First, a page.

I discovered my dad’s secret — he’s gay. What do I do now?

Posted April 21, 2013, at 2:24 p.m.
Emily Yoffe
Emily Yoffe

Dear Prudence,

I’m a 30-year-old woman whose parents got divorced when I was 15. My father has never been open about having a relationship since the divorce. I was visiting him a while ago and went to look up something on his iPad. His mail browser was open and I happened to see an email between him and another man with the sign off “love you.” I know I shouldn’t have looked any further, but this was a surprising turn of events. So I scrolled through the emails and I’m quite certain that my father is in a relationship with this man. I haven’t said anything, but I feel burdened by this secret. I love my father so much and I don’t care if he’s gay. I’d actually be thrilled to know that he isn’t alone and is in a happy relationship. I realize I’m getting dramatic, but I dread never talking about it and then at his funeral meeting his male lovers. I’m upset my father thinks this needs to be a secret and I also want to know the person my father is in love with! I’m wondering how to bring this up without it being embarrassing or putting him on the spot. We are close but don’t have the type of relationship where we just talk about everything and he’s always been evasive on the subject of relationships.

— Outing My Dad

Dear Outing,

It’s so true that we now have unprecedented ability to track in real-time our loved one’s secret lives. It will be a little sad to see the end of the box of mementos, found after the death of one’s nearest and dearest, which reveal shocking and unexpected twists in the psyches of those we thought we knew best. But now there aren’t letters and snapshots. Instead practically all of us carry our own dossiers and tracking devices. Sure, you snooped, but I can understand your following the tantalizing clue that Dad’s lonely bachelor persona is just a cover for a fulfilling gay life. How sad that even as the world has changed so dramatically around him, your father apparently feels such a sense of shame that he doesn’t want you to know. All you can do is be brave enough to tell him and assure him you’re happy about this discovery. I’m betting that once he gets over his instinctive fatherly reaction to chide you for going through his things, he will feel an enormous sense of relief that the secret, and he, are out. If he’s able to open up about his life and loves, the next time you visit you must watch together the lovely movie on this theme, “Beginners.”

— Prudie

Dear Prudence,

I’m in my mid-40s and have a relatively successful career. For more than 20 years I’ve exaggerated on my resume, in particular regarding my education. I got comfortable with the lie and no one ever questioned my “degree.” A few months ago a recruiter from a prestigious company reached out to me about a position in his organization. I had multiple interviews and was getting great feedback. Then, they went quiet. I contacted everyone I spoke with and received no response. I was stunned since everyone had been so responsive when I was there. A few days ago I received an email from one of the people who interviewed me. It was just a link to an article about the importance of checking a candidate’s references. I had a scalding moment of humiliation and understood the silence. That stupid lie about my education got me. I immediately removed the lie from my resume. Here’s my problem: My professional network comprises people who are connected to the organization I interviewed at. I’m terrified that this lie is going to follow me to my current position. Should I go to my employer and confess my false education history? I can’t afford to lose my job, yet I know if my company finds out on their own, that’s what will happen. I’m so ashamed and want to learn from this mistake.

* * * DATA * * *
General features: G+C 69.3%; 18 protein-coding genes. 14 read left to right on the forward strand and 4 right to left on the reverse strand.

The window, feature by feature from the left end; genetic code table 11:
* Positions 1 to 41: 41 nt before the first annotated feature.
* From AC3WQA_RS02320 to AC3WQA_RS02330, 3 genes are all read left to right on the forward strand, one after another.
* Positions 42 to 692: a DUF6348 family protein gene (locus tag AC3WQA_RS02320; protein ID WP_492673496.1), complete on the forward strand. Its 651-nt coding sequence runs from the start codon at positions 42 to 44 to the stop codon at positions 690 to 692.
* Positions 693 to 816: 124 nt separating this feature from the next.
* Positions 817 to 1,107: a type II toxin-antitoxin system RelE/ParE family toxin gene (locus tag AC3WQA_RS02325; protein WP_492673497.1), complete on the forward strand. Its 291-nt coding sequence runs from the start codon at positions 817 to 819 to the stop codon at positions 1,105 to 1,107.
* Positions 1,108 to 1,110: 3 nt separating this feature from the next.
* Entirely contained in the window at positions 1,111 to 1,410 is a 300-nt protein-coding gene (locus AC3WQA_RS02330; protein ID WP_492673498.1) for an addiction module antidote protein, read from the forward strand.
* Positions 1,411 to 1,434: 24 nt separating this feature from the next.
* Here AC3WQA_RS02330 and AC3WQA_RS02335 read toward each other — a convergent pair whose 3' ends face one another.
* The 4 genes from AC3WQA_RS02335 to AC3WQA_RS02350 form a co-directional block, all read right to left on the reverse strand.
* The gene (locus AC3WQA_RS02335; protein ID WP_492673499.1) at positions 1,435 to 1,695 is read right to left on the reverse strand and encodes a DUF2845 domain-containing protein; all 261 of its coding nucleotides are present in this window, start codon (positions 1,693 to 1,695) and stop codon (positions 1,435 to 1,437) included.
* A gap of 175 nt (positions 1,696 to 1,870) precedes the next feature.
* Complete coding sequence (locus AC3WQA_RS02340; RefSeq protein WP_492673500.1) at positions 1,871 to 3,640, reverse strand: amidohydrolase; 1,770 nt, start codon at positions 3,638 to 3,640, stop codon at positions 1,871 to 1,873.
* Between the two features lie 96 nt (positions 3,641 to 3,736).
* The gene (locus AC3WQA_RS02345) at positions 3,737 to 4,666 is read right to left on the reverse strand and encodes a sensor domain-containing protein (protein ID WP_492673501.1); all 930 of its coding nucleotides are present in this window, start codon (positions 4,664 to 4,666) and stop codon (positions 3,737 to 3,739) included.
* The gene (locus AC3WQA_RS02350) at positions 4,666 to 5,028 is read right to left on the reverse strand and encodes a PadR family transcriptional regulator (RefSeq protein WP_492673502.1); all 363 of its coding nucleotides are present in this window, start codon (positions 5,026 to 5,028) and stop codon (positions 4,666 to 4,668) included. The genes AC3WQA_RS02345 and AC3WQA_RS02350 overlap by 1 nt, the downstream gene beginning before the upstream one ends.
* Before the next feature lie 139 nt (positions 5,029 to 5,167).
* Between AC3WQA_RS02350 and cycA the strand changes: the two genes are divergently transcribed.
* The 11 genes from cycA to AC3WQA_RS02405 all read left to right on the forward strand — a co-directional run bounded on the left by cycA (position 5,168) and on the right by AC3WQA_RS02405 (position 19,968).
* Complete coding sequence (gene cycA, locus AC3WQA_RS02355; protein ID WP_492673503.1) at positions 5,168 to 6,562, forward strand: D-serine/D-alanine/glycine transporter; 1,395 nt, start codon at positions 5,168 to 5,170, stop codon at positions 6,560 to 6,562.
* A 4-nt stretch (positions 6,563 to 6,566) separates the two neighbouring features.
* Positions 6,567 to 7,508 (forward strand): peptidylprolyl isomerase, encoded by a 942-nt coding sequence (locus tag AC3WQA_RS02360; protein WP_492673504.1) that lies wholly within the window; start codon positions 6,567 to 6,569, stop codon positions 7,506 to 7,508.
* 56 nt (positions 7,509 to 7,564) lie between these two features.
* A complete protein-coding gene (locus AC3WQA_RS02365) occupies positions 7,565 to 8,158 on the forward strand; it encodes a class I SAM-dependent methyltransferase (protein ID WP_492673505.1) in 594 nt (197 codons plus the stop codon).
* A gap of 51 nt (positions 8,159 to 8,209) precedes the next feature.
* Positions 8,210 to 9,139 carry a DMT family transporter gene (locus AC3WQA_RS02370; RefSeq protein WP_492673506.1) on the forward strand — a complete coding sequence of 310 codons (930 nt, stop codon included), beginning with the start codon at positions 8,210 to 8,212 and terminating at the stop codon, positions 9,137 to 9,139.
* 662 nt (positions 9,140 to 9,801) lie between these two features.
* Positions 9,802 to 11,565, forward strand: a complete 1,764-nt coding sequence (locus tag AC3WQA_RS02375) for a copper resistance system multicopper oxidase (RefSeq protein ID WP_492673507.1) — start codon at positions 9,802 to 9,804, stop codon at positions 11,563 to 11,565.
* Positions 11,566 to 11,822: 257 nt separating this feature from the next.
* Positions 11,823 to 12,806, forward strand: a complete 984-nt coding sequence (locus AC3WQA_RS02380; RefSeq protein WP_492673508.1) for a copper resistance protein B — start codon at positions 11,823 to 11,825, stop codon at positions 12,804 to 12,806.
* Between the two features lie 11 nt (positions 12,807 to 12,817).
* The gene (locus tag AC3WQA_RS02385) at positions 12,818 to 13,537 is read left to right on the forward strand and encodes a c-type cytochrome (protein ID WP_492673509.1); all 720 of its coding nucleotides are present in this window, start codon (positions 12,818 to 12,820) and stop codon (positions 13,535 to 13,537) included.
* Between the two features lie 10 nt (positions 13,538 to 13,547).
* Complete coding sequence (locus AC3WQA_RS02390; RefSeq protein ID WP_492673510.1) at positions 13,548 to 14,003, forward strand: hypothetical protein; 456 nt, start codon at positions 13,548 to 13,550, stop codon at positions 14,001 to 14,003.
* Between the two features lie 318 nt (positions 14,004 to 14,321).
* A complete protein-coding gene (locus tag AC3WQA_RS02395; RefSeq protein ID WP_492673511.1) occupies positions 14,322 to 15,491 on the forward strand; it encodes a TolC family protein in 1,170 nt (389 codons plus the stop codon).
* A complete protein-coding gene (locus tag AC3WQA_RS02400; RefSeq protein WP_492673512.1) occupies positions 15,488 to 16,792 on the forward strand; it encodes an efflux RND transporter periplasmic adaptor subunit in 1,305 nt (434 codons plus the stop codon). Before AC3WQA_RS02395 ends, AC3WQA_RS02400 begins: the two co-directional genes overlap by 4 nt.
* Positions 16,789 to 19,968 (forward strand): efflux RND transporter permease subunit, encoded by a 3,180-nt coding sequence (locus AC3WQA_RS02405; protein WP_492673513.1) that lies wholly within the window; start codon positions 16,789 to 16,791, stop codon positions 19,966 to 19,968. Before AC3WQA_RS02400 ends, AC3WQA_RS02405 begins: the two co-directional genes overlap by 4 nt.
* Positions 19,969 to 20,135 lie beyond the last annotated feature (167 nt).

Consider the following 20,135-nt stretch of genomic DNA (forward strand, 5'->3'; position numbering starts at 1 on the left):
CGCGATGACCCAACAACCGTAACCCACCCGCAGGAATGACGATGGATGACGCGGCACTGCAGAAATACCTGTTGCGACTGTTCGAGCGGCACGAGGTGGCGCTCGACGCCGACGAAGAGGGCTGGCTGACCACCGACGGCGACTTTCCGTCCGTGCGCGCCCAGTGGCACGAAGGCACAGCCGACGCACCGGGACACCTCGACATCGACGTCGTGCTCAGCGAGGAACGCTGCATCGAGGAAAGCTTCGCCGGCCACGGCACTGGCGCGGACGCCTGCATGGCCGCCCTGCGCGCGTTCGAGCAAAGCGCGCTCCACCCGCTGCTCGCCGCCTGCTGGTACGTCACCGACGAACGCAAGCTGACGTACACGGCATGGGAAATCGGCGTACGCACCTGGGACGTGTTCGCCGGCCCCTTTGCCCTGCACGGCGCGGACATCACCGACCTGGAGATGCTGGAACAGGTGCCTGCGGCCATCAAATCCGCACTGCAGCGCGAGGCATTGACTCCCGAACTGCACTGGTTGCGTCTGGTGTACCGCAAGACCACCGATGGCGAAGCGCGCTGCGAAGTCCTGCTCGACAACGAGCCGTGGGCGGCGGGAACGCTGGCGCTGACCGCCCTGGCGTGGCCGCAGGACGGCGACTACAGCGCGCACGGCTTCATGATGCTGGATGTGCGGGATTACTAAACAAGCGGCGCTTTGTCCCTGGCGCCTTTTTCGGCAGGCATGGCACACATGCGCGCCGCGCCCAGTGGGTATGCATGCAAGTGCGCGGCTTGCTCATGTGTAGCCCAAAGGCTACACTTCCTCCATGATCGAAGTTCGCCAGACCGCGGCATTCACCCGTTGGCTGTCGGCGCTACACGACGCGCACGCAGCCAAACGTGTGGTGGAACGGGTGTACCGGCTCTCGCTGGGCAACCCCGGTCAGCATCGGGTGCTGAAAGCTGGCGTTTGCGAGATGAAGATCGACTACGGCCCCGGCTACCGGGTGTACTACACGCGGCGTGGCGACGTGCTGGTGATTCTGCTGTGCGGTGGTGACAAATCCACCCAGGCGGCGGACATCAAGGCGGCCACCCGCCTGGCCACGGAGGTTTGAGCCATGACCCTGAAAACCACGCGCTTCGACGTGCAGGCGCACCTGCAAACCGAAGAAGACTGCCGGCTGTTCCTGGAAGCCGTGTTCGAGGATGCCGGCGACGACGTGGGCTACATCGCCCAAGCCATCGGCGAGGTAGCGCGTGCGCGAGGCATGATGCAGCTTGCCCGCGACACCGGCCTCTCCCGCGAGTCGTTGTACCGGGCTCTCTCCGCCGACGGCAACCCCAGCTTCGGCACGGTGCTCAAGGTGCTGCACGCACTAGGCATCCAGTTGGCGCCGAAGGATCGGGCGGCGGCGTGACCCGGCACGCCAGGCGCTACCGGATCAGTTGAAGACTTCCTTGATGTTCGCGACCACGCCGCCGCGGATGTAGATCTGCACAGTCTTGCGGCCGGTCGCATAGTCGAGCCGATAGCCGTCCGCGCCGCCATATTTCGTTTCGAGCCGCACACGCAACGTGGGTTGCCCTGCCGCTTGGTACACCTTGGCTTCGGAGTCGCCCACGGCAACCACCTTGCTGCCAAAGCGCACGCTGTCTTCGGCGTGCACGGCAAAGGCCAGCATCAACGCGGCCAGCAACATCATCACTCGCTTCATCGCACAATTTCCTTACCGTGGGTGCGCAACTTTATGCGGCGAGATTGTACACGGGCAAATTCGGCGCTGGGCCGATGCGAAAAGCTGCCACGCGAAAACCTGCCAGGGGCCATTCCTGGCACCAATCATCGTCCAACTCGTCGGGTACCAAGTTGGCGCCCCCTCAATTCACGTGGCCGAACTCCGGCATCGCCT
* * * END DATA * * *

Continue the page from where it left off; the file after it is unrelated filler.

— Fraud Revealed

Dear Fraud,

A few years ago the beloved dean of admissions at MIT had to resign when it was revealed she had fabricated her education credentials, ironically proving that advanced degrees were not a requirement for her job. Your success shows that the degree you claimed to have but actually don’t wasn’t a necessity for your job, either. (But please don’t tell me you’re a neurosurgeon or a nuclear engineer.) If you want the catharsis of coming clean with your company, your confession will likely give you plenty of free time to contemplate your original deception. I spoke to employment attorney Philip Gordon, who said that volunteering this information will raise two questions with your current employer: “Why is this person updating her resume?” and “What are we going to do about this fraud?” Flagging for them that you’re likely looking for another job and admitting that you’ve been misleading them for years about your education will force them to act. They cannot afford to set a precedent that misrepresentation of credentials can go unpunished. Gordon says the consequences for you could range from placing a note in your file and putting you in a warning period to firing you.

I’m all for honesty, but in this case I think a more fitting punishment would be for you to keep quiet and simply join the ranks of people with inflated resumes whose eyes pop open from guilt at 3 a.m. some nights. (Gordon points out this calculation is different if you lack a required credential that could create serious liability for your employer.) As for the interviewers at the other company ratting you out, put aside that fear. The person who sent you that note was simply doing you a favor. Everyone knows it is extremely bad form for those reviewing job candidates to blab about who came through the office. Recommit to being an impeccable employee and hold your head high, even if it never did wear the mortarboard you claim.

— Prudie

Please send your questions for publication to prudence@slate.com. Questions may be edited.

 

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